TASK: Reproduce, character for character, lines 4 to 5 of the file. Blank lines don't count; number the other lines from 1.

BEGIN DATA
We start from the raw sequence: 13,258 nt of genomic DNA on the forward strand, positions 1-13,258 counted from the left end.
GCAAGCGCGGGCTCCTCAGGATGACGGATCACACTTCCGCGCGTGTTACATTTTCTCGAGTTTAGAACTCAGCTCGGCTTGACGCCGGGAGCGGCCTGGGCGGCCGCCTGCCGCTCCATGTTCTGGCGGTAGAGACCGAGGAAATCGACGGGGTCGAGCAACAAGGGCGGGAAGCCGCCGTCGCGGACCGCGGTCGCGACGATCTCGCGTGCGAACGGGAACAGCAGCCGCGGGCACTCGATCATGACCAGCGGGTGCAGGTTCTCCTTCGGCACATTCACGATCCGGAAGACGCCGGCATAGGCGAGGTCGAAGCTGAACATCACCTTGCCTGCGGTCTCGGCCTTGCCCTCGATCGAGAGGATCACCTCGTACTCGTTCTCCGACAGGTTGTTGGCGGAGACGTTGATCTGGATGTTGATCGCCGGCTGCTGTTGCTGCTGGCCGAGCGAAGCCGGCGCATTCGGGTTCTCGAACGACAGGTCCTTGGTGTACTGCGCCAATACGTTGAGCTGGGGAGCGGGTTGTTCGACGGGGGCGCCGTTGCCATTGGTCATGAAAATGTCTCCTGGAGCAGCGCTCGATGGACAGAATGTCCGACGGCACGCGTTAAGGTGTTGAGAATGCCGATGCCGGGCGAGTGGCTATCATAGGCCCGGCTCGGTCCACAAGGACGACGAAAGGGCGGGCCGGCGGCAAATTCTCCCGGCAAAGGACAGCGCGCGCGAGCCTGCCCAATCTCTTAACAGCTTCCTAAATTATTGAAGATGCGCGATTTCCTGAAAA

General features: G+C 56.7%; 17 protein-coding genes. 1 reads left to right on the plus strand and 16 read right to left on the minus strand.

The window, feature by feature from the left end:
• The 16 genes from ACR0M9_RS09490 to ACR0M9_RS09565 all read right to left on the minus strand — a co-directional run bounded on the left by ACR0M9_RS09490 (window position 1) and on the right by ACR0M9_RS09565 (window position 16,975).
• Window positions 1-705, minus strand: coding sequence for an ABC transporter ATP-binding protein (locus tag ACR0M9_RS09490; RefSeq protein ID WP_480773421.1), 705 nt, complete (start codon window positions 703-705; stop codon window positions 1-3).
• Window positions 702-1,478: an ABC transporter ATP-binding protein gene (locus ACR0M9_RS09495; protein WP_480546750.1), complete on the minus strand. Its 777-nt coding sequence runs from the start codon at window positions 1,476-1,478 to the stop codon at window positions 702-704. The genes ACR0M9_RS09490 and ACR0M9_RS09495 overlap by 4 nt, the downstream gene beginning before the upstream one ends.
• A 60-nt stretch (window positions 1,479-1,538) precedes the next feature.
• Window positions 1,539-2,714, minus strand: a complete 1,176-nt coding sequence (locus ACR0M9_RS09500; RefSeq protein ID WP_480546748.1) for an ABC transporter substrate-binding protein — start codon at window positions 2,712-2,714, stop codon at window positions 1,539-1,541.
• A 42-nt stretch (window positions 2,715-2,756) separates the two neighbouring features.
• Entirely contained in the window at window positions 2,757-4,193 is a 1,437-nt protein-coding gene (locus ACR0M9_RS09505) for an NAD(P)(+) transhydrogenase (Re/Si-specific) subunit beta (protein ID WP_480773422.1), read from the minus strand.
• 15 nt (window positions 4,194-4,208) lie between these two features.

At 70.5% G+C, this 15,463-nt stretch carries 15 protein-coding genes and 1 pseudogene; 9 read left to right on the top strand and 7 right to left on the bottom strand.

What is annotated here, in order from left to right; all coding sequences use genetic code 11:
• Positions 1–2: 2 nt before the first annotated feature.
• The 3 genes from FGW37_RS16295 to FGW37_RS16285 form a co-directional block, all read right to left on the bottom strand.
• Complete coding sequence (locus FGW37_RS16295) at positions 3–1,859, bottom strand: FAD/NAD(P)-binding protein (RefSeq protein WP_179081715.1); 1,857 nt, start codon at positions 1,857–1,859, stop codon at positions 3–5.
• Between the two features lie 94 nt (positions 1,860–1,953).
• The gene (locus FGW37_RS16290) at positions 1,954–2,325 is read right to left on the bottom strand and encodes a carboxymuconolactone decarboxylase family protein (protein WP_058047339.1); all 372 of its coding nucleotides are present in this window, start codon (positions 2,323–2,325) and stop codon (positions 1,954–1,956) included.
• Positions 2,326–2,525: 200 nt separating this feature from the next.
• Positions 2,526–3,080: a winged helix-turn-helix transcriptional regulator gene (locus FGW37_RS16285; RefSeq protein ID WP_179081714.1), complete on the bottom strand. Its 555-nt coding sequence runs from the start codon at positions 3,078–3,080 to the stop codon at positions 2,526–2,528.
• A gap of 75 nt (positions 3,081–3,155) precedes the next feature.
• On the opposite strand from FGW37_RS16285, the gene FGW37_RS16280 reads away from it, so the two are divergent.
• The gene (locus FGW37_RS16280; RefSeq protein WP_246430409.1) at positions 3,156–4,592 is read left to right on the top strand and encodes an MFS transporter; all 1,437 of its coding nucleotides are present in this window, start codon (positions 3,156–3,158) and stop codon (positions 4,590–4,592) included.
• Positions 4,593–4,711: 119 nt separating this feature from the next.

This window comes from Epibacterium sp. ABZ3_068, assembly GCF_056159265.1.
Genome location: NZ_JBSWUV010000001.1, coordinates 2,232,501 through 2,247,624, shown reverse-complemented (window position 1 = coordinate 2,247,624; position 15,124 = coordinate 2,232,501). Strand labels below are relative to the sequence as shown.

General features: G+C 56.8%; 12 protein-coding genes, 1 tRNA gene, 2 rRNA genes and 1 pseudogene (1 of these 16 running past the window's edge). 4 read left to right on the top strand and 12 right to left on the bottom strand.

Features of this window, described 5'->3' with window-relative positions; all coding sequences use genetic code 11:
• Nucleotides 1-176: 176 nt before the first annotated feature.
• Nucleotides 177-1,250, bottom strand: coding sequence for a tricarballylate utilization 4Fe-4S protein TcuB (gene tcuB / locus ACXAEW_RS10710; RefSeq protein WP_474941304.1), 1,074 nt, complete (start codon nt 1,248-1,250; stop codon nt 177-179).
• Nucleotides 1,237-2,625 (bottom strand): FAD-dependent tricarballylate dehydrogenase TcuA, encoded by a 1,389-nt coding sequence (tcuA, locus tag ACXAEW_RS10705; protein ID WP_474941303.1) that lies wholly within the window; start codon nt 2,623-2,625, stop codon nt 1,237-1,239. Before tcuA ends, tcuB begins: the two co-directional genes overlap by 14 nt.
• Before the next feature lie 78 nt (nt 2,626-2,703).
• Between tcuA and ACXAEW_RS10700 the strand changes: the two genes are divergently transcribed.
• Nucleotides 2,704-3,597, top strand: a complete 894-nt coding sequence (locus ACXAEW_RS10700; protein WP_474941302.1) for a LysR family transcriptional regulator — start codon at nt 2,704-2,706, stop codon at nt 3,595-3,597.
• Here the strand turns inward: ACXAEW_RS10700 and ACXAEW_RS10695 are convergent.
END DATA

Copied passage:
The window, feature by feature from the left end:
• The 16 genes from ACR0M9_RS09490 to ACR0M9_RS09565 all read right to left on the minus strand — a co-directional run bounded on the left by ACR0M9_RS09490 (window position 1) and on the right by ACR0M9_RS09565 (window position 16,975).